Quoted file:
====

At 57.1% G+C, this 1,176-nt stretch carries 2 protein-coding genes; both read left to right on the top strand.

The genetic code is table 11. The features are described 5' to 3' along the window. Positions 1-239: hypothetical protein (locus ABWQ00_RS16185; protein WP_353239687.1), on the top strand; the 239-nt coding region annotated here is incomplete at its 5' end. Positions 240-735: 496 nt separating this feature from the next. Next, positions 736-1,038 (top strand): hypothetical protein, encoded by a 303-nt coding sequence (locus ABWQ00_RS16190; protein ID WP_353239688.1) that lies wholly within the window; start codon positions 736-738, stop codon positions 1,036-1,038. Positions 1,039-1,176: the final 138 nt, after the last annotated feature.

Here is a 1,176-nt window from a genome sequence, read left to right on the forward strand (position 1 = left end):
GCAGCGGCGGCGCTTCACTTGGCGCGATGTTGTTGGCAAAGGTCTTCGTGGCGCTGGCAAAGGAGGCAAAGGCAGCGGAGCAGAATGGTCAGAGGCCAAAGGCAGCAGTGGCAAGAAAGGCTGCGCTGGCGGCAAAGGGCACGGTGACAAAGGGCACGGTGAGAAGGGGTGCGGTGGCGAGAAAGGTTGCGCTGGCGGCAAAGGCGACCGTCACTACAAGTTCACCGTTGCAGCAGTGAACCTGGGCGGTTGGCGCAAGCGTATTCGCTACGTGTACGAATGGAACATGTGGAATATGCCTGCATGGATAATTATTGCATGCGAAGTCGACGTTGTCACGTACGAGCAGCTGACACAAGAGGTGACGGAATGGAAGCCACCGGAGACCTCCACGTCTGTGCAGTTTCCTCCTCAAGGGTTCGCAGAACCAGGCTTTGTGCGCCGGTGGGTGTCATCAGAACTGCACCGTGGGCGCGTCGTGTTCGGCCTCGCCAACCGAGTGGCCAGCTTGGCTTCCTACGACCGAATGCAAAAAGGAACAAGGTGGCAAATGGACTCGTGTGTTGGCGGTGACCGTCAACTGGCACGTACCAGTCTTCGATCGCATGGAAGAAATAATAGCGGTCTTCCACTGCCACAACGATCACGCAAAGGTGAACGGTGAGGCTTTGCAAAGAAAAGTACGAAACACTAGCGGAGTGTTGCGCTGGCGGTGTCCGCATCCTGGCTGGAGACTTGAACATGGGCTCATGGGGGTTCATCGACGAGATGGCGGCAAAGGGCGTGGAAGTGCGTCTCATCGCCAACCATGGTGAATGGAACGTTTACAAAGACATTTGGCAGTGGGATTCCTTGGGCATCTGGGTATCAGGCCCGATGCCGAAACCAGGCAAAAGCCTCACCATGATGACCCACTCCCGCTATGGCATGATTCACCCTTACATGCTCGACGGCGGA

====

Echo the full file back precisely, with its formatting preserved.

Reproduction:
At 57.1% G+C, this 1,176-nt stretch carries 2 protein-coding genes; both read left to right on the top strand.

The genetic code is table 11. The features are described 5' to 3' along the window. Positions 1-239: hypothetical protein (locus ABWQ00_RS16185; protein WP_353239687.1), on the top strand; the 239-nt coding region annotated here is incomplete at its 5' end. Positions 240-735: 496 nt separating this feature from the next. Next, positions 736-1,038 (top strand): hypothetical protein, encoded by a 303-nt coding sequence (locus ABWQ00_RS16190; protein ID WP_353239688.1) that lies wholly within the window; start codon positions 736-738, stop codon positions 1,036-1,038. Positions 1,039-1,176: the final 138 nt, after the last annotated feature.

Here is a 1,176-nt window from a genome sequence, read left to right on the forward strand (position 1 = left end):
GCAGCGGCGGCGCTTCACTTGGCGCGATGTTGTTGGCAAAGGTCTTCGTGGCGCTGGCAAAGGAGGCAAAGGCAGCGGAGCAGAATGGTCAGAGGCCAAAGGCAGCAGTGGCAAGAAAGGCTGCGCTGGCGGCAAAGGGCACGGTGACAAAGGGCACGGTGAGAAGGGGTGCGGTGGCGAGAAAGGTTGCGCTGGCGGCAAAGGCGACCGTCACTACAAGTTCACCGTTGCAGCAGTGAACCTGGGCGGTTGGCGCAAGCGTATTCGCTACGTGTACGAATGGAACATGTGGAATATGCCTGCATGGATAATTATTGCATGCGAAGTCGACGTTGTCACGTACGAGCAGCTGACACAAGAGGTGACGGAATGGAAGCCACCGGAGACCTCCACGTCTGTGCAGTTTCCTCCTCAAGGGTTCGCAGAACCAGGCTTTGTGCGCCGGTGGGTGTCATCAGAACTGCACCGTGGGCGCGTCGTGTTCGGCCTCGCCAACCGAGTGGCCAGCTTGGCTTCCTACGACCGAATGCAAAAAGGAACAAGGTGGCAAATGGACTCGTGTGTTGGCGGTGACCGTCAACTGGCACGTACCAGTCTTCGATCGCATGGAAGAAATAATAGCGGTCTTCCACTGCCACAACGATCACGCAAAGGTGAACGGTGAGGCTTTGCAAAGAAAAGTACGAAACACTAGCGGAGTGTTGCGCTGGCGGTGTCCGCATCCTGGCTGGAGACTTGAACATGGGCTCATGGGGGTTCATCGACGAGATGGCGGCAAAGGGCGTGGAAGTGCGTCTCATCGCCAACCATGGTGAATGGAACGTTTACAAAGACATTTGGCAGTGGGATTCCTTGGGCATCTGGGTATCAGGCCCGATGCCGAAACCAGGCAAAAGCCTCACCATGATGACCCACTCCCGCTATGGCATGATTCACCCTTACATGCTCGACGGCGGA